Now I will avow, that I then believed and now believe that those general principles of Christianity are as eternal and immutable as the existence and attributes of God; and that those principles of liberty are as unalterable as human nature and our terrestrial, mundane system. I could, therefore, safely say, consistently with all my then and present information, that I believed they would never make discoveries in contradiction to these general principles. In favor of these general principles, in philosophy, religion, and government, I could fill sheets of quotations from Frederic of Prussia, from Hume, Gibbon, Bolingbroke, Rousseau, and Voltaire, as well as Newton and Locke; not to mention thousands of divines and philosophers of inferior fame.

A few comments:

  1. This is a letter from John Adams to Thomas Jefferson dated 28 June 1813. I do not own this document. I read it at Founders Online, a National Archives database of the writings of the Founding Fathers.  Don’t be fooled by David Barton when he tells you that he has some special insight into the nation’s founding because he owns original documents.  Most of what he owns is accessible to anyone via this database. I found the document in less than a minute.  You can too.  I encourage you to match Barton’s selective use of quotes with the actual documents in the database.
  2. Barton is always complaining that so-called “liberal” historians use ellipses to leave out parts of documents that mention God or religion.  Notice the quote in the above meme.  Then read the actual letter.  It seems to me that the material left out by Barton’s ellipses goes a long way toward helping us understand what John Adams really meant here.  It looks like “liberal” historians are not the only ones who have this problem.
  3.  In the first paragraph, Adams is describing the religious affiliations of the men present at the Continental Congress.  Notice that the list includes “deists” and “atheists” along with more traditional Christian denominations.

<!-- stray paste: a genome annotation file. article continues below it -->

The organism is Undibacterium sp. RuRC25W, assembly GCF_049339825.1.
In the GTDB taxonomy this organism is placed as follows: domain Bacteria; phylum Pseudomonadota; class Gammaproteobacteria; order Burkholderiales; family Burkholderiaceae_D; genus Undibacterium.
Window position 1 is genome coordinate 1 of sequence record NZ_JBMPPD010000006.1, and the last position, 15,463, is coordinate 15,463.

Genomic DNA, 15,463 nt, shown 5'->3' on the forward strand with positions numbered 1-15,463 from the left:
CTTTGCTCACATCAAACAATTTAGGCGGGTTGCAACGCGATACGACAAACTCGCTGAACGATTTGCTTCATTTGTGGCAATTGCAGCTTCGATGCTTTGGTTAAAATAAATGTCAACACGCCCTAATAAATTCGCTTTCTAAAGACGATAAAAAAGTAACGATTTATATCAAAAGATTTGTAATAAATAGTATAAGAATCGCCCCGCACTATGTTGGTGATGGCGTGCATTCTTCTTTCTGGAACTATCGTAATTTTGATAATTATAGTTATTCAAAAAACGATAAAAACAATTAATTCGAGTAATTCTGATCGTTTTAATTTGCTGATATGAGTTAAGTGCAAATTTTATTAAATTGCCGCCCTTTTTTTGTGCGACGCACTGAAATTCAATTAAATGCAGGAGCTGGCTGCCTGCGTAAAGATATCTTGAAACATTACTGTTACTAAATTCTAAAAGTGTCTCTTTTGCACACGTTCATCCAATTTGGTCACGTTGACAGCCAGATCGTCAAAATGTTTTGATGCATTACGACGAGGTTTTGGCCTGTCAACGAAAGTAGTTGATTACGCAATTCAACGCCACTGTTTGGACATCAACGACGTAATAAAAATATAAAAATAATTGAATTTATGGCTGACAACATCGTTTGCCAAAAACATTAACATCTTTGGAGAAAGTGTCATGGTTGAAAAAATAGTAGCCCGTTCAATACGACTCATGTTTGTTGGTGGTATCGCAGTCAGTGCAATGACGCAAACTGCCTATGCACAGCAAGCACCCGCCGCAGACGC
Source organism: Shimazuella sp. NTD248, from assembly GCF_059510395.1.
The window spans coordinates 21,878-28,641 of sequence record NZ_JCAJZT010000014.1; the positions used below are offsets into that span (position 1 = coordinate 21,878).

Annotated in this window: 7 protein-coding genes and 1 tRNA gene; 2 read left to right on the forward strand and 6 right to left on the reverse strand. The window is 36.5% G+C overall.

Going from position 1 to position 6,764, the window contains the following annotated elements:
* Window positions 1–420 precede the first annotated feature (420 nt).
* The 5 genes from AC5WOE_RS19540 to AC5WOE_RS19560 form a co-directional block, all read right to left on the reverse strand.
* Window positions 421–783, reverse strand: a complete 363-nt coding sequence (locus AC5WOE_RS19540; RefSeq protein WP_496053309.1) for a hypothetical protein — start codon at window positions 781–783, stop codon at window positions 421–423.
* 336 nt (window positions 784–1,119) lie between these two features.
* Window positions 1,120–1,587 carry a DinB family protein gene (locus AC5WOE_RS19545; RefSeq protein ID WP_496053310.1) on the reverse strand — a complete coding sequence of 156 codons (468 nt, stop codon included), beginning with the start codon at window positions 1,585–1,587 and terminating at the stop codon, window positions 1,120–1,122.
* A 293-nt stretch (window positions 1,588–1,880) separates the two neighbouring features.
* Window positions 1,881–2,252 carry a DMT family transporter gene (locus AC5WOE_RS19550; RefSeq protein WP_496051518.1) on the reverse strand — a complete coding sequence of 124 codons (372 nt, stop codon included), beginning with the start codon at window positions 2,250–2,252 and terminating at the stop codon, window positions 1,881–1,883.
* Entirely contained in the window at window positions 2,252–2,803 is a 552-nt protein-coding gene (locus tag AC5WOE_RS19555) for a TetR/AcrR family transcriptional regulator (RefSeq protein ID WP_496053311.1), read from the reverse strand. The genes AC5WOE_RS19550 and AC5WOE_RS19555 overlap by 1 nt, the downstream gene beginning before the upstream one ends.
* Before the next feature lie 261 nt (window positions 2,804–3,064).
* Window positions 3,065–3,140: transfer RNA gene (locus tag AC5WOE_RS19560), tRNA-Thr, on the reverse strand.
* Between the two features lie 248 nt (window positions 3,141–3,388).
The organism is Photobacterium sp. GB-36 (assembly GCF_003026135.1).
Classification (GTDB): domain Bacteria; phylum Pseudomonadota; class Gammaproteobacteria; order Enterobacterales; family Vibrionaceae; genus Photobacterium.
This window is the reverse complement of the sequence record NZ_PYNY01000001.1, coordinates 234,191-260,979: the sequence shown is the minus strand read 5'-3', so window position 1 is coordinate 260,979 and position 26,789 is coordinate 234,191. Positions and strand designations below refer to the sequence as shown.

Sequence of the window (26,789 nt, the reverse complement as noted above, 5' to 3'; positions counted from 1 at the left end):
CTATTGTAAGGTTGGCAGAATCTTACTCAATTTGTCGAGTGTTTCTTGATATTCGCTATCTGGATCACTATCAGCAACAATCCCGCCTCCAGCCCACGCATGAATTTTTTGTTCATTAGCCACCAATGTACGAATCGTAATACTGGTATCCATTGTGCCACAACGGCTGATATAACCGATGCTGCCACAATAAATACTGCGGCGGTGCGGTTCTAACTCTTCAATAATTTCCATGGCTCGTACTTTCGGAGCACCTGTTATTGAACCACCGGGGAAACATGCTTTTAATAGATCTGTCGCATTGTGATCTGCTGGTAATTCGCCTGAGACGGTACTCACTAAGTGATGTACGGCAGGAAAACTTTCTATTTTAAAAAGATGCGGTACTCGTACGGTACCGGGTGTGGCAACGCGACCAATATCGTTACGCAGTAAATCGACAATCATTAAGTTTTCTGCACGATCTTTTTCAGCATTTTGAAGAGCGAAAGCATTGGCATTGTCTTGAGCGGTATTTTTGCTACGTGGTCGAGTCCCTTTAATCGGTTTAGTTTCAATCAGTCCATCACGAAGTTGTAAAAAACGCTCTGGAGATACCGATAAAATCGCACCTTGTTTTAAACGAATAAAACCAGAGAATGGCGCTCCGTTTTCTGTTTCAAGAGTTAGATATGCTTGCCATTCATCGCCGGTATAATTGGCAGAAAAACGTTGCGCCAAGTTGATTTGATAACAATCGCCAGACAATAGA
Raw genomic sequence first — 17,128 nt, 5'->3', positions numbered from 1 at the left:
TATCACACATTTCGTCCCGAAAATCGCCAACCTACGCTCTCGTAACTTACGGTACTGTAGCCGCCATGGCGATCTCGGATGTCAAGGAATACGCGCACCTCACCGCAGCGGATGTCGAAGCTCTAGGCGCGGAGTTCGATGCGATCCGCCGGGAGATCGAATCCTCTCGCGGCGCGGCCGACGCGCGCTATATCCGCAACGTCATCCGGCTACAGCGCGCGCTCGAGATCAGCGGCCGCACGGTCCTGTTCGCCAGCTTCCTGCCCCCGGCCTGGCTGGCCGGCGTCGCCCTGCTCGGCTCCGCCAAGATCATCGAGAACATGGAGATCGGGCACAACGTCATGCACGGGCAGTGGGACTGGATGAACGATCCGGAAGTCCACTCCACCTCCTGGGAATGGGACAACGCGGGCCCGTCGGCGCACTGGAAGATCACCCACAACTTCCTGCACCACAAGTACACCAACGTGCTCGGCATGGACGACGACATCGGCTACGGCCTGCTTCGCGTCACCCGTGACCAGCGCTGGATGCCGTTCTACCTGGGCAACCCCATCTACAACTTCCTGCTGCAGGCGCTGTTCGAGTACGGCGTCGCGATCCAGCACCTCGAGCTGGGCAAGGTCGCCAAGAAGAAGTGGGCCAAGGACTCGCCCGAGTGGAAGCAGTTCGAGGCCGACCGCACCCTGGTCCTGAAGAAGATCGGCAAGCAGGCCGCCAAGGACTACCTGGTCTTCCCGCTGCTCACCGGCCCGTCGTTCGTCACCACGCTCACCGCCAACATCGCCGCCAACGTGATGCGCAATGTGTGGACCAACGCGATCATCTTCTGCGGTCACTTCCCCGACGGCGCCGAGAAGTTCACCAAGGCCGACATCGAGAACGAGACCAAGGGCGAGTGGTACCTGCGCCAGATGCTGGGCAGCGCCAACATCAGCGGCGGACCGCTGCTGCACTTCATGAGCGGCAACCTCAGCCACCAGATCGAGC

4.  In the second and third paragraphs, Adams notes that the group who met in Philadelphia was so religiously diverse that the only ideas holding them together were the “general principles of Christianity.”  What does he mean by this phrase?  It is hard to tell at first glance.  But if there were indeed “deists” and “atheists” in the room, these “general principles” must have been understood by Adams as a system of belief that was far less orthodox than the Christianity of the ancient creeds.  An “atheist” might be able to find common ground around a Christian moral code (say, for example, the Sermon on the Mount), but could not affirm the existence of God. A “deist” would have rejected the Trinity, the deity of Christ, and, in some cases, God’s providence in human affairs, but he could certainly unite behind a moral code based on the teachings of Jesus. (I titled my chapter on the highly unorthodox Thomas Jefferson, “Thomas Jefferson: Follower of Jesus”). So let’s return to our original question.  What did Adams mean when he said the Continental Congress was held together by “the general principles of Christianity?” If we take the beliefs of the “atheists” and the “deists” (and, I might add, the “universalists, “Socinians,” and “Preistleyans”)  seriously, the “general principles of Christianity” was a phrase Adams used to describe a very vague moral code that all of these men–the orthodox and the unorthodox–could affirm.
  5. The third paragraph also affirms that these men were united by the “general principles of English and American liberty.”  This tells us that in addition to some very basic moral principles compatible with the ethical teachings of Christianity, the founders shared a common belief in liberty.  This should not surprise anyone.  A belief in liberty was part of their English heritage.  No English heritage of liberty, no American Revolution.  As I tell my classes, the English taught the colonists how to rebel.